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Children's Vaccines Health Center

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Unraveling the Whooping Cough Epidemic

California's Pertussis Epidemic the Worst in 55 Years; Outbreaks Now Occurring in Other States
WebMD Feature
Reviewed by Laura J. Martin, MD

In California, 2010 started out much like many others for the public health detectives who keep an eye on infectious diseases.

But by the end of the year, 10 California babies were dead from whooping cough, aka pertussis, a highly contagious disease that’s preventable by a vaccine.

Recommended Related to Children's Vaccines

Understanding Chickenpox -- Prevention

The American Academy of Pediatrics recommends that children be immunized with the varicella zoster vaccine to prevent chicken pox usually after the age of 1. A second dose, typically given at about age 4 or 5, is needed for complete protection. The vaccine is also a protection to vulnerable people, such as non-immune women who plan to become pregnant. Some, such as those who are already pregnant, are not eligible to receive the chickenpox vaccine. Consult your doctor for advice. A similar vaccine...

Read the Understanding Chickenpox -- Prevention article > >

Kathleen Harriman, PhD, MPH, RN, chief of the California Department of Public Health's vaccine preventable disease epidemiology section, says 9,477 confirmed, probable, and suspected cases of pertussis were reported to the state in 2010 -- the most in 65 years. Cases have surged in other states, too.

In eight of the California cases that resulted in deaths, the babies had been seen by their doctor or an emergency room doctor but were not initially diagnosed with whooping cough.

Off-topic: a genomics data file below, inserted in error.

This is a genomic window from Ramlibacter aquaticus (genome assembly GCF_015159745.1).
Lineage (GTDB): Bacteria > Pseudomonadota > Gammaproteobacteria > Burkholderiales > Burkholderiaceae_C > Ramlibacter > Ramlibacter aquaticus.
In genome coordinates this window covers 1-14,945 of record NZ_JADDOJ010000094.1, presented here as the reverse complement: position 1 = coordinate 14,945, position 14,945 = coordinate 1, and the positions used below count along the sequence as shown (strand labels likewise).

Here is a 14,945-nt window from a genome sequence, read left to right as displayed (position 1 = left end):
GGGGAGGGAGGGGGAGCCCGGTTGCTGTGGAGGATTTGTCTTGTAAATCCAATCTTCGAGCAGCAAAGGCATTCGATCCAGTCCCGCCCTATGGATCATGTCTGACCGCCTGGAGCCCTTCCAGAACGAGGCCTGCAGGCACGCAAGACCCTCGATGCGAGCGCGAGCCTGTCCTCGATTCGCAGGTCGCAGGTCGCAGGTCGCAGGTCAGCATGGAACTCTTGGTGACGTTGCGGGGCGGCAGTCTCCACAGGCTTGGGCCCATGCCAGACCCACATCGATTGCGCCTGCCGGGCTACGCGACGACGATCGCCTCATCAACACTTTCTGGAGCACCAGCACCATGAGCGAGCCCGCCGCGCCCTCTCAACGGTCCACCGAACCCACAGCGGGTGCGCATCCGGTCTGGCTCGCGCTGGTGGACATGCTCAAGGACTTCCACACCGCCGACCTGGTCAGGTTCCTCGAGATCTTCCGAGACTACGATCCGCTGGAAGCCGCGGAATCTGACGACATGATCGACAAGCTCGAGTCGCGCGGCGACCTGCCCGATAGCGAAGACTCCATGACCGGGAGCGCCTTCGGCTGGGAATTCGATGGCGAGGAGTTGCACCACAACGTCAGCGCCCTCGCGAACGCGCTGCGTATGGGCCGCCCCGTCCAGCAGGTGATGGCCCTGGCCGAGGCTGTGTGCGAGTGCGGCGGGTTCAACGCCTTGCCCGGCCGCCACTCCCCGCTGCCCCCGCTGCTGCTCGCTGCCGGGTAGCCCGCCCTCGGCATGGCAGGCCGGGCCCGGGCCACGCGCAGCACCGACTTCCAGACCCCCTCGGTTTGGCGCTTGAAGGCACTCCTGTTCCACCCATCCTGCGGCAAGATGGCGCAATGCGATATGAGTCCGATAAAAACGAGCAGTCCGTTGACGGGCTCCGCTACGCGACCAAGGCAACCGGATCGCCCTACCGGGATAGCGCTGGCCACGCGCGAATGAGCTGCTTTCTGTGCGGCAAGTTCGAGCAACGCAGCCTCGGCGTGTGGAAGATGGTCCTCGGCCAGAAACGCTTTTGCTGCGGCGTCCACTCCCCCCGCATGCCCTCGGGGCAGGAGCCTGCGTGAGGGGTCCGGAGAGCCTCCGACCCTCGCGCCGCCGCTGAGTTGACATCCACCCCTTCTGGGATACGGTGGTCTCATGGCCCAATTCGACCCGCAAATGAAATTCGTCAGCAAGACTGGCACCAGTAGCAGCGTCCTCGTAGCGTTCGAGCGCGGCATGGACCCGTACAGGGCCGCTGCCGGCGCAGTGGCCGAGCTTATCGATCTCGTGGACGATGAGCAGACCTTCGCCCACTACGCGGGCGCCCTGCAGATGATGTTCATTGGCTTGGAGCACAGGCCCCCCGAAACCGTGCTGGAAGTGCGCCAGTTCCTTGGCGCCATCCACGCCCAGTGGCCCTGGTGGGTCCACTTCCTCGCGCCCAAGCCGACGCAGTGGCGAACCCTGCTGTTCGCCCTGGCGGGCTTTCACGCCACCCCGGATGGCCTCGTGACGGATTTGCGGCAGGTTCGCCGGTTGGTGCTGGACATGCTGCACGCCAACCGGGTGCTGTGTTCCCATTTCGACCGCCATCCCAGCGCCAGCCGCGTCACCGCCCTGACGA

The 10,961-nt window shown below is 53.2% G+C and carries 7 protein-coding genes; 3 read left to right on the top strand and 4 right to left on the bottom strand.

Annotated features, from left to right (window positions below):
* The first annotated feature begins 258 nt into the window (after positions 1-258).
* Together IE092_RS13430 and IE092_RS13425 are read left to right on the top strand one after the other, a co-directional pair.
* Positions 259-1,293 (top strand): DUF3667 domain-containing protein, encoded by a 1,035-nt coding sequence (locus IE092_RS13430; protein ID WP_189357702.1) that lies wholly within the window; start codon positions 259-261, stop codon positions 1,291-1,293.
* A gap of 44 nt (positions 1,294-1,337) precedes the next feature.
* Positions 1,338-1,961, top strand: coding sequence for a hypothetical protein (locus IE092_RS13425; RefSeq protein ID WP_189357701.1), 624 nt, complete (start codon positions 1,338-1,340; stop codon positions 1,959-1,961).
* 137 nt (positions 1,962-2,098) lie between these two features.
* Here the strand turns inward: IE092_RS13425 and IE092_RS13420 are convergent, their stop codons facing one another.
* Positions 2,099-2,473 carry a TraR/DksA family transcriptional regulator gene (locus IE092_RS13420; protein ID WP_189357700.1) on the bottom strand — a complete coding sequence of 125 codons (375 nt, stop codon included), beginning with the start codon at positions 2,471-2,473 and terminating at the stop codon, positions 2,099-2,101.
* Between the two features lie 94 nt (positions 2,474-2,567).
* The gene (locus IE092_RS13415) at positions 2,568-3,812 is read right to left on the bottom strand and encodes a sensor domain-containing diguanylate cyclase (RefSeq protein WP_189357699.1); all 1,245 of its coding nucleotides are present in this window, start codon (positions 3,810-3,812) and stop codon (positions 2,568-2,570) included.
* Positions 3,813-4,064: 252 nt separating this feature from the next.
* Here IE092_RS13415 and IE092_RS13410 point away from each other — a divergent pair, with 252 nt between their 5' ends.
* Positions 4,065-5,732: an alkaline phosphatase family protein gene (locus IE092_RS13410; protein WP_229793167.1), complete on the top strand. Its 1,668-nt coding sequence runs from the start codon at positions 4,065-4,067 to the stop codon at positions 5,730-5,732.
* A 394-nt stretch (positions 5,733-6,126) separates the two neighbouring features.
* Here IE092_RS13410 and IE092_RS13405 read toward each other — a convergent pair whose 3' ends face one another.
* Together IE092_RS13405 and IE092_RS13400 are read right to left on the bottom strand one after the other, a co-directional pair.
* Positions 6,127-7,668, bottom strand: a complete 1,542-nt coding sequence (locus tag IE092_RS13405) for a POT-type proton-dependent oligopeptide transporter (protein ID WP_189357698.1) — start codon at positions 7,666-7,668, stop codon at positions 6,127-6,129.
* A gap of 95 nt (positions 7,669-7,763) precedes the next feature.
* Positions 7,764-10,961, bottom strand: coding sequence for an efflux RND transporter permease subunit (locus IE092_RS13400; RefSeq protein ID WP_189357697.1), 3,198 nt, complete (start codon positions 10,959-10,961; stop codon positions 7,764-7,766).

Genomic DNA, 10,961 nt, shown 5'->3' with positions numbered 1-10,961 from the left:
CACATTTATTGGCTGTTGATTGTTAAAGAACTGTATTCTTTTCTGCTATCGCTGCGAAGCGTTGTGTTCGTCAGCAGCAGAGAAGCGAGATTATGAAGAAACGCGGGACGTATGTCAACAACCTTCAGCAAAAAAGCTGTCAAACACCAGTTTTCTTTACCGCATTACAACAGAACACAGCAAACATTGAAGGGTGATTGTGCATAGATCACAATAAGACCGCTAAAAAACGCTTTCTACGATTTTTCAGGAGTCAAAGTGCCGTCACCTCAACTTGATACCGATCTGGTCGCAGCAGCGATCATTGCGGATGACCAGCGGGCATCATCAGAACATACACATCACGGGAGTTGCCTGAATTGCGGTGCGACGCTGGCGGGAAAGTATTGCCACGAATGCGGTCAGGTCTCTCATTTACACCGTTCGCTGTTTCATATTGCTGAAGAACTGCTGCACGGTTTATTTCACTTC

The stories were shockingly familiar to Mariah Bianchi of San Francisco.

In 2005, Bianchi lost her newborn son, Dylan, to pertussis. She had sought repeated medical attention for her own symptoms, fearful she would pass on whatever she had to her son, Cole, then 3, and to Dylan.

Once doctors began to suspect pertussis, little Dylan went downhill quickly. He died within 48 hours after doctors started treatment and hospitalized him. He was just over 2 weeks old. Cole recovered.

For Bianchi, the nine deaths were a turning point that increased her commitment to activism. She had joined the immunization coalition in San Francisco in 2009, but now also volunteers for the state coalition. She often shares her experience as she encourages parents to get and keep their children vaccinated, to get a booster shot themselves, and to make doctors aware of the symptoms of whooping cough.

"It breaks my heart that these nine babies' parents are going to have to live with that grief," says Bianchi, a critical care nurse. "It almost takes things like this to make people more aware.”

The Whooping Cough Epidemic: Why Now?

Pertussis can cause serious illness at any age, with early symptoms such as a runny nose and mild cough lasting up to two weeks, and the coughing fits sometimes persisting for 10 weeks or longer. The infection is typically less severe in teens and adults than in babies.

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